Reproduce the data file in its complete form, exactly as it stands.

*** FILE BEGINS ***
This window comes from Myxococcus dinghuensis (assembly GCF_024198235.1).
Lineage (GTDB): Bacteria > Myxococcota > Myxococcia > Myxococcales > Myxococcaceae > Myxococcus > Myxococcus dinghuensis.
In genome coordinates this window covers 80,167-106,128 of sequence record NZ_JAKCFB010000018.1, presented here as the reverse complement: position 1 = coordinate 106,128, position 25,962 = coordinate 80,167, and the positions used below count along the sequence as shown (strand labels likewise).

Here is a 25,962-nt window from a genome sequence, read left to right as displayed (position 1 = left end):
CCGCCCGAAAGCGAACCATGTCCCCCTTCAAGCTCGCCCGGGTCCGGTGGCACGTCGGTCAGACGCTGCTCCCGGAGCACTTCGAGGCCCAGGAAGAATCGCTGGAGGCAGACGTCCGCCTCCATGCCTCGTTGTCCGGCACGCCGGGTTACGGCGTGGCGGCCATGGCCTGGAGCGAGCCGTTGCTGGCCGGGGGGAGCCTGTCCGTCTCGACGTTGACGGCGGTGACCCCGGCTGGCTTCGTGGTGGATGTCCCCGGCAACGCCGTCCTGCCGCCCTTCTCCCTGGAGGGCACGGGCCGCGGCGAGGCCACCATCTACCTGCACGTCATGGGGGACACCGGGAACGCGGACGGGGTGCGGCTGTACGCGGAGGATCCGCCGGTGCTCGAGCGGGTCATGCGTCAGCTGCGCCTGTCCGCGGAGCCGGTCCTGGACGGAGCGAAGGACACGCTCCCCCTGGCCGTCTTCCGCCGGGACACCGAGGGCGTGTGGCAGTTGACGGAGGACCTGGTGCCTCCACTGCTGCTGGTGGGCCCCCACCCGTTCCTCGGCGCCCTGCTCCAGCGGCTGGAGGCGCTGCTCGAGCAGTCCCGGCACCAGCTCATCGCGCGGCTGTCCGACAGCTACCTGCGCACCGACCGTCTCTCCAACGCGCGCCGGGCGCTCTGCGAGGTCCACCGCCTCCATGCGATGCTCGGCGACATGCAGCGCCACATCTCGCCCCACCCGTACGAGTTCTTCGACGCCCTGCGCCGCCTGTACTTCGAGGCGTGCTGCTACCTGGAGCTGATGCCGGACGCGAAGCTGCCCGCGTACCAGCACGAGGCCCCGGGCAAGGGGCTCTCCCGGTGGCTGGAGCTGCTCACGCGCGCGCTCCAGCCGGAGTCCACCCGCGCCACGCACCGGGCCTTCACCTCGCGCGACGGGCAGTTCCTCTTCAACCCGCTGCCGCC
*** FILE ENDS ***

This window comes from Myxococcus dinghuensis (assembly GCF_024198235.1).
Lineage (GTDB): Bacteria > Myxococcota > Myxococcia > Myxococcales > Myxococcaceae > Myxococcus > Myxococcus dinghuensis.
In genome coordinates this window covers 80,167-106,128 of sequence record NZ_JAKCFB010000018.1, presented here as the reverse complement: position 1 = coordinate 106,128, position 25,962 = coordinate 80,167, and the positions used below count along the sequence as shown (strand labels likewise).

Here is a 25,962-nt window from a genome sequence, read left to right as displayed (position 1 = left end):
CCGCCCGAAAGCGAACCATGTCCCCCTTCAAGCTCGCCCGGGTCCGGTGGCACGTCGGTCAGACGCTGCTCCCGGAGCACTTCGAGGCCCAGGAAGAATCGCTGGAGGCAGACGTCCGCCTCCATGCCTCGTTGTCCGGCACGCCGGGTTACGGCGTGGCGGCCATGGCCTGGAGCGAGCCGTTGCTGGCCGGGGGGAGCCTGTCCGTCTCGACGTTGACGGCGGTGACCCCGGCTGGCTTCGTGGTGGATGTCCCCGGCAACGCCGTCCTGCCGCCCTTCTCCCTGGAGGGCACGGGCCGCGGCGAGGCCACCATCTACCTGCACGTCATGGGGGACACCGGGAACGCGGACGGGGTGCGGCTGTACGCGGAGGATCCGCCGGTGCTCGAGCGGGTCATGCGTCAGCTGCGCCTGTCCGCGGAGCCGGTCCTGGACGGAGCGAAGGACACGCTCCCCCTGGCCGTCTTCCGCCGGGACACCGAGGGCGTGTGGCAGTTGACGGAGGACCTGGTGCCTCCACTGCTGCTGGTGGGCCCCCACCCGTTCCTCGGCGCCCTGCTCCAGCGGCTGGAGGCGCTGCTCGAGCAGTCCCGGCACCAGCTCATCGCGCGGCTGTCCGACAGCTACCTGCGCACCGACCGTCTCTCCAACGCGCGCCGGGCGCTCTGCGAGGTCCACCGCCTCCATGCGATGCTCGGCGACATGCAGCGCCACATCTCGCCCCACCCGTACGAGTTCTTCGACGCCCTGCGCCGCCTGTACTTCGAGGCGTGCTGCTACCTGGAGCTGATGCCGGACGCGAAGCTGCCCGCGTACCAGCACGAGGCCCCGGGCAAGGGGCTCTCCCGGTGGCTGGAGCTGCTCACGCGCGCGCTCCAGCCGGAGTCCACCCGCGCCACGCACCGGGCCTTCACCTCGCGCGACGGGCAGTTCCTCTTCAACCCGCTGCCGCC